Tips for Unretirement & Baby Boomers Going Back to School

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By Jennifer Wegerer

Baby boomers have embarked on setting yet another trend—unretirement. Eight out of 10 baby boomers—those born between 1946 and 1964—say that they plan to work at least part time after they reach official retirement age, according to the AARP. Only 16 percent of those polled state that they would not work at all.

What unretirement for baby boomers paths are most popular? Continuing education and online learning. Here's why.

Key to Life Transformations

Through online degree programs, boomers are pursuing professional certifications to enhance their existing skills, fulfilling a lifelong dream of completing a bachelor's degree they started 30 years ago and preparing to transition to a second career with a master's degree in hand.

As John, a former accountant, relates, "Once I hit 40, I decided a major job change was in order. I am now taking classes toward a master's degree in education online. I am really enjoying the experience even though it has proven to be quite a challenge."

Along with education, popular fields for adult students include health care, computers and software as well as law and liberal arts studies. Many boomers choose online degree programs for their convenience and flexibility.

Online Learning Tips

For adult students re-entering college after years away, the following tips can help ease the transition back into school:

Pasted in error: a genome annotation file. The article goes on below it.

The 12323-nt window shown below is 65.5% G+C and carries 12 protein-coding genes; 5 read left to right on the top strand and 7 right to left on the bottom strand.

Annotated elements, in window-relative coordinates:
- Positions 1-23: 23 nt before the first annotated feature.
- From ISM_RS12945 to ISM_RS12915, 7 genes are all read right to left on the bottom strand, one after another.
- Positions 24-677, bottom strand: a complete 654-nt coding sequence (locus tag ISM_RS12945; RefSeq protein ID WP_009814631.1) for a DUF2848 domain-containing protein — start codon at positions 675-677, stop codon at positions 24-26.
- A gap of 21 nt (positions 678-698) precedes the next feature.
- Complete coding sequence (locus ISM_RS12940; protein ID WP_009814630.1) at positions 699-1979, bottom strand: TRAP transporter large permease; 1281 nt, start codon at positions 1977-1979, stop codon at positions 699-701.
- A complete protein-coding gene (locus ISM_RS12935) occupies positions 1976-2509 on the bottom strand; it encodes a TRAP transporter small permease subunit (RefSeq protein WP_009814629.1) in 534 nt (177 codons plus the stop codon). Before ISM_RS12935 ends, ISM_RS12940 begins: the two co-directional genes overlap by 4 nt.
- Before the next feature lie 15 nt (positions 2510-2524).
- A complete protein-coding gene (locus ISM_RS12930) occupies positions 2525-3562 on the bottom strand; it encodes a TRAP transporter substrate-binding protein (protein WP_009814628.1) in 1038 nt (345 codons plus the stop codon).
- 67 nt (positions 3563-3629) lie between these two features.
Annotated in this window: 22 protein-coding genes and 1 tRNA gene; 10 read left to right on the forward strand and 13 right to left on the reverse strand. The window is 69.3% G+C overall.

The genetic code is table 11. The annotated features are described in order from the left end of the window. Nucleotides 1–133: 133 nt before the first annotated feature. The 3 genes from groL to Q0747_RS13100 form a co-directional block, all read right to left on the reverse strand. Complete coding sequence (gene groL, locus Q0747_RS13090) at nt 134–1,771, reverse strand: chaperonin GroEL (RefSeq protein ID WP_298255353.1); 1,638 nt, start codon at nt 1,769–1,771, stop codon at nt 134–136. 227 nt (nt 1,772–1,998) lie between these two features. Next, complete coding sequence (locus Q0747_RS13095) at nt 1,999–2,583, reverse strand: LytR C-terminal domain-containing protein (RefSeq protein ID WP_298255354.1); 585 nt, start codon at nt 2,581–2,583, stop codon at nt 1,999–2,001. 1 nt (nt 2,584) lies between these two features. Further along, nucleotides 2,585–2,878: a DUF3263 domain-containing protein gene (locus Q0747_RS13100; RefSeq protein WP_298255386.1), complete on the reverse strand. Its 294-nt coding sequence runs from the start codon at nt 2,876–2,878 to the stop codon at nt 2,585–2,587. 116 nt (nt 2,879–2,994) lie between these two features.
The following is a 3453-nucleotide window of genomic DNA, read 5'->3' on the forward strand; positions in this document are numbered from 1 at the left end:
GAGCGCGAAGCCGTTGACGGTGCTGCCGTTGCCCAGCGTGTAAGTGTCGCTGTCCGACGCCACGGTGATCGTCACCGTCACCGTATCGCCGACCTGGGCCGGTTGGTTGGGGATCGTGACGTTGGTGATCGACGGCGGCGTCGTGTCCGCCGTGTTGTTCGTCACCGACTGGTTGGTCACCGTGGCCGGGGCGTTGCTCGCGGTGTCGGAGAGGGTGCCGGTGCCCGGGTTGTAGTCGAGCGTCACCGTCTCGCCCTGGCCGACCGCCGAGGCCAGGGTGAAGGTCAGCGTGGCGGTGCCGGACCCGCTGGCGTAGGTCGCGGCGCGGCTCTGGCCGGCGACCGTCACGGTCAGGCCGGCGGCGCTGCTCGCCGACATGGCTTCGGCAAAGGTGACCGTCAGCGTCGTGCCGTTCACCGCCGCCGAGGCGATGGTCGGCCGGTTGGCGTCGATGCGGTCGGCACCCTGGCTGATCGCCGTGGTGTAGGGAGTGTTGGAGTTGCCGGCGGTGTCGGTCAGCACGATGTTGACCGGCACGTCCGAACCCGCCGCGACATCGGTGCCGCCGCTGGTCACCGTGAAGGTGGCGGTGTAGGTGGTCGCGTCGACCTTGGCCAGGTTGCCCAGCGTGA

• See Value in Your Experience: Adults who have worked their way up in a company, raised children and paid a mortgage bring considerable knowledge and abilities to the table. Not to mention, their experiences provide context for learning—they will likely see how to apply new concepts and skills at work or elsewhere more quickly than students of traditional college age.
  • Embrace (or Accept) Technology: Colleges typically offer orientation classes for the online computer systems they use, along with workshops in basic computer skills. Taking advantage of these resources can positively impact an adult student's performance and confidence level.
  • Pursue Financial Aid Opportunities: Schools offer grants, loans and work-study programs for which you may qualify. Some employers also provide full or partial tuition reimbursement.
  • Research Adult Student Support Services: Many schools have established a support program that includes admission counselors, advisers and financial aid counselors specially trained to assist and ease the transition for non-traditional students.
  • Establish Good Study Habits: From setting aside a place dedicated to schoolwork to planning homework projects and preparing for tests, maintaining good study habits can turn academic challenges into personal triumphs.